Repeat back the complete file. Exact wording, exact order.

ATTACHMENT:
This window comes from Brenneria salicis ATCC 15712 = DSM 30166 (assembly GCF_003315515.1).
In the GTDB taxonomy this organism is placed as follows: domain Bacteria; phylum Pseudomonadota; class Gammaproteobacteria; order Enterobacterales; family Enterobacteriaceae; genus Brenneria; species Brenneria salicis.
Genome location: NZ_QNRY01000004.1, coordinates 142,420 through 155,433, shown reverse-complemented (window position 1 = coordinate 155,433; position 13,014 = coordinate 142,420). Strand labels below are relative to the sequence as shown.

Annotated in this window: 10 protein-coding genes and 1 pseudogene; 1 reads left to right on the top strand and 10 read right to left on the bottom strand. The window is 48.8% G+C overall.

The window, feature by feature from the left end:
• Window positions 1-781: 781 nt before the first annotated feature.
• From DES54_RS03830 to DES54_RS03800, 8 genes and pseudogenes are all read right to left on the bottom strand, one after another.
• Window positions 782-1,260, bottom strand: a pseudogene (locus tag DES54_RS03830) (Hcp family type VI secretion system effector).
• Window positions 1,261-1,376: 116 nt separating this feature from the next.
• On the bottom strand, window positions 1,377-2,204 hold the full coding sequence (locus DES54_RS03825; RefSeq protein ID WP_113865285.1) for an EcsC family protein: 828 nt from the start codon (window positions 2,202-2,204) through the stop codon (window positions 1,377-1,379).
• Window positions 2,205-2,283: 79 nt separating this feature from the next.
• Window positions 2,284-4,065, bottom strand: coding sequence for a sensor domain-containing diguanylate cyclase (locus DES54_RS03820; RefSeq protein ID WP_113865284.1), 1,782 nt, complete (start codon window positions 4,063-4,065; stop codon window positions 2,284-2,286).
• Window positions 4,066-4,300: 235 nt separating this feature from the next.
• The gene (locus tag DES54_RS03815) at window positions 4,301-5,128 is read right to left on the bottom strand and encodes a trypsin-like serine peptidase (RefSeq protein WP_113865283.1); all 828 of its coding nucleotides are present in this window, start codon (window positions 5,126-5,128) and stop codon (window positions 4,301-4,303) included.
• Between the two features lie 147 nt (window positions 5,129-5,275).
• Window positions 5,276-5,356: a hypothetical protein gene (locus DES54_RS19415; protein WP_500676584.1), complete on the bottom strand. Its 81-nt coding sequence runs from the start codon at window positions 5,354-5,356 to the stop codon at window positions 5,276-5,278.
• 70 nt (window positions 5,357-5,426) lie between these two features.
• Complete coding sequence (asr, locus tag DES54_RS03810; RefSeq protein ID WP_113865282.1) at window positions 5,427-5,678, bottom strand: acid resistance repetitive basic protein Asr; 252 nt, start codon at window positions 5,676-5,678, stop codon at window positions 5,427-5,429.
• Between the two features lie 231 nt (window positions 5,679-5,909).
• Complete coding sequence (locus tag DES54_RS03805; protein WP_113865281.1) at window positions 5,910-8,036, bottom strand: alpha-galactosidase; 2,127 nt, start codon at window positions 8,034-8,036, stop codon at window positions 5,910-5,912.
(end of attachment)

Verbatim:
This window comes from Brenneria salicis ATCC 15712 = DSM 30166 (assembly GCF_003315515.1).
In the GTDB taxonomy this organism is placed as follows: domain Bacteria; phylum Pseudomonadota; class Gammaproteobacteria; order Enterobacterales; family Enterobacteriaceae; genus Brenneria; species Brenneria salicis.
Genome location: NZ_QNRY01000004.1, coordinates 142,420 through 155,433, shown reverse-complemented (window position 1 = coordinate 155,433; position 13,014 = coordinate 142,420). Strand labels below are relative to the sequence as shown.

Annotated in this window: 10 protein-coding genes and 1 pseudogene; 1 reads left to right on the top strand and 10 read right to left on the bottom strand. The window is 48.8% G+C overall.

The window, feature by feature from the left end:
• Window positions 1-781: 781 nt before the first annotated feature.
• From DES54_RS03830 to DES54_RS03800, 8 genes and pseudogenes are all read right to left on the bottom strand, one after another.
• Window positions 782-1,260, bottom strand: a pseudogene (locus tag DES54_RS03830) (Hcp family type VI secretion system effector).
• Window positions 1,261-1,376: 116 nt separating this feature from the next.
• On the bottom strand, window positions 1,377-2,204 hold the full coding sequence (locus DES54_RS03825; RefSeq protein ID WP_113865285.1) for an EcsC family protein: 828 nt from the start codon (window positions 2,202-2,204) through the stop codon (window positions 1,377-1,379).
• Window positions 2,205-2,283: 79 nt separating this feature from the next.
• Window positions 2,284-4,065, bottom strand: coding sequence for a sensor domain-containing diguanylate cyclase (locus DES54_RS03820; RefSeq protein ID WP_113865284.1), 1,782 nt, complete (start codon window positions 4,063-4,065; stop codon window positions 2,284-2,286).
• Window positions 4,066-4,300: 235 nt separating this feature from the next.
• The gene (locus tag DES54_RS03815) at window positions 4,301-5,128 is read right to left on the bottom strand and encodes a trypsin-like serine peptidase (RefSeq protein WP_113865283.1); all 828 of its coding nucleotides are present in this window, start codon (window positions 5,126-5,128) and stop codon (window positions 4,301-4,303) included.
• Between the two features lie 147 nt (window positions 5,129-5,275).
• Window positions 5,276-5,356: a hypothetical protein gene (locus DES54_RS19415; protein WP_500676584.1), complete on the bottom strand. Its 81-nt coding sequence runs from the start codon at window positions 5,354-5,356 to the stop codon at window positions 5,276-5,278.
• 70 nt (window positions 5,357-5,426) lie between these two features.
• Complete coding sequence (asr, locus tag DES54_RS03810; RefSeq protein ID WP_113865282.1) at window positions 5,427-5,678, bottom strand: acid resistance repetitive basic protein Asr; 252 nt, start codon at window positions 5,676-5,678, stop codon at window positions 5,427-5,429.
• Between the two features lie 231 nt (window positions 5,679-5,909).
• Complete coding sequence (locus tag DES54_RS03805; protein WP_113865281.1) at window positions 5,910-8,036, bottom strand: alpha-galactosidase; 2,127 nt, start codon at window positions 8,034-8,036, stop codon at window positions 5,910-5,912.